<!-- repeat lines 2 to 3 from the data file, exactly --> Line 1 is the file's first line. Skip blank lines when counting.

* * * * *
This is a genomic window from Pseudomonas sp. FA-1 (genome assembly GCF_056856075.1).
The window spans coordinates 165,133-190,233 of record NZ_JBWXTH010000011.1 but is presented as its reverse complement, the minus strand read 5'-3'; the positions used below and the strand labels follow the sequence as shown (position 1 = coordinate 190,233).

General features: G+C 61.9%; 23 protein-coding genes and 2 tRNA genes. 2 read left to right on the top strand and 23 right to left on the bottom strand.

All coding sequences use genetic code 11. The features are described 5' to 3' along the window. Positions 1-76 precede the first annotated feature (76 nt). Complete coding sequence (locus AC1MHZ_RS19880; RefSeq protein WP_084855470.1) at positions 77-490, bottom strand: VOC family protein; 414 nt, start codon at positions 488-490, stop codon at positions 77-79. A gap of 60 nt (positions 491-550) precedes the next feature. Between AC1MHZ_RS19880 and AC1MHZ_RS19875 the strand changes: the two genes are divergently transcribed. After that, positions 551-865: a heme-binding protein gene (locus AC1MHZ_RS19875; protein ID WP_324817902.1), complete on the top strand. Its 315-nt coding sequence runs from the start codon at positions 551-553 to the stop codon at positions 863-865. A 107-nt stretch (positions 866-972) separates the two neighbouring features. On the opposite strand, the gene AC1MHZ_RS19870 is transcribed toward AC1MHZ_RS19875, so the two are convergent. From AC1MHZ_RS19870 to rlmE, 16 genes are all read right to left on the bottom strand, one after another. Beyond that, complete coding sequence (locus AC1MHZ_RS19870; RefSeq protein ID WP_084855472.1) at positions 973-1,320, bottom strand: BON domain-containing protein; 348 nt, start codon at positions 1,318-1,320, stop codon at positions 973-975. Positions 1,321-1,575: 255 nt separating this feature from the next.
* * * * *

The window spans coordinates 165,133-190,233 of record NZ_JBWXTH010000011.1 but is presented as its reverse complement, the minus strand read 5'-3'; the positions used below and the strand labels follow the sequence as shown (position 1 = coordinate 190,233).

General features: G+C 61.9%; 23 protein-coding genes and 2 tRNA genes. 2 read left to right on the top strand and 23 right to left on the bottom strand.